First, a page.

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A 16-minute improvisational interview with Ryan Stiles

Whose Interview Is It Anyway?

"WHOSE LIVE ANYWAY": Jeff Davis, Greg Proops and Ryan Stiles. Press photo

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I feel it's safe to assume a majority of people recognizes the name Ryan Stiles. The 53-year-old American born Canadian and current resident of Bellingham has made a prominent name for himself through various TV shows, movies, commercials and live shows. Stiles' most notable roles include the beloved Whose Line Is It Anyway?, The Drew Carrey Show and his reoccurring role on Two and a Half Men. Stiles, along with several fellow cast members of Whose Line Is It Anyway? and The Drew Carrey Show are on tour with their well-developed improv live show Whose Live Anyway?, which hits the Washington Center's stage Thursday, Jan. 24.

I realized the only way to interview a person who has made his career and name doing improvisational work was to create an entirely improvised interview. So, without further ado, and no further introductions necessary, here he is ... the one, the only, Ryan Stiles.

WEEKLY VOLCANO: Over the phone your road manager said you were working down in LA on Two and a Half Men. How's the show going?

RYAN STILES: It's going good. It's been a bit different since Charlie left - and Jake isn't on it as much - but it's still really fun. You know I've been doing it off and on for a couple years now; it's different but still fun.

VOLCANO: Are you enjoying the Whose Live Anyway? tour?

STILES: It has been really relaxed actually. I mean we just got snow up here, which is a bit disheartening. You're in Olympia aren't you?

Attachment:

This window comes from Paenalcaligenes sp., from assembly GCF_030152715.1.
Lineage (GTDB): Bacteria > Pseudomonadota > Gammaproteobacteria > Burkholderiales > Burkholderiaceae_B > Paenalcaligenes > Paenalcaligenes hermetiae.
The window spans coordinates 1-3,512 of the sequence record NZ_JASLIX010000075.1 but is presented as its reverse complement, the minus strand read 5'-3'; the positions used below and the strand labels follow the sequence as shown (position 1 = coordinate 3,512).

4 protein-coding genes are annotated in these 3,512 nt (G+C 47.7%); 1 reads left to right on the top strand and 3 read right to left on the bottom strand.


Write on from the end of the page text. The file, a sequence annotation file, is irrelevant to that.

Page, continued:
VOLCANO: No, Tacoma ... but Olympia is a pretty rad place.

STILES: Oh well that's okay, you know the tour has been really relaxed this year. I usually like taking winter off. I just like to take it easy this time of year. I have been working in my theater that I opened up down here about nine years ago, so that's working just fine.

VOLCANO: How do you feel about that Seahawks playoff game?

STILES: Pete Carroll broke the game. He shouldn't have kicked and shouldn't have taken that time out. I mean you just don't do that. As far as I'm concerned, the players won the game and the coach lost. ... Ah, you got me started up. You shouldn't have done that (laughs) but yeah I watched the game on the flight back from LA and I swear if you were there you would have felt like the plane was crashing.


VOLCANO: I generally consider myself a writer, and because of that, improv work seems almost daunting. Can you explain your method for working with improv and coming up with things on the spot?

STILES: In all honesty, I find it easier to be completely improv as opposed to reading anything off of a page. I mean you just hit your mark, and you go for it. Sometimes you're good and sometimes you're bad - like the last few times I was just awful. But I've been doing this for a long time, so I guess it just becomes sort of natural after awhile. I've been working with the guys for such a long time that doing improv with them is so easy. Just to do it, you know? We've talked about what we're going to do before hand, but that stuff ends up turning out bad. I think the more you know about what you want to do, the worse it ends up being.

VOLCANO: How was your lunch today?

STILES: Haven't had lunch yet, had breakfast instead. But then I got tangled up in a bunch of crap. You know, kid stuff and all that. But, I'll have some time to relax and eat something soon enough. I enjoy relaxing quite a bit, but I really only feel truly relaxed on tour. It has always been like that though.

VOLCANO: Is punk dead?

STILES: Well, I've never been much of a punk fan. I had my Ramones days, so I might not be the guy to ask. But yeah, it's dead. ... Hell yeah it's dead! I mean look at what we listen to nowadays - like Cee Lo and all those other guys. It's crap! But then again I was never the guy to ask about that sort of stuff. I've just really enjoyed classical rock and all that. I worked in clubs for a while, so that was also what I mainly listened to.


VOLCANO: You've been in a lot of movies, commercials, TV shows and one of the movies you were in is nominated for an Academy Award. What has been your career highlight?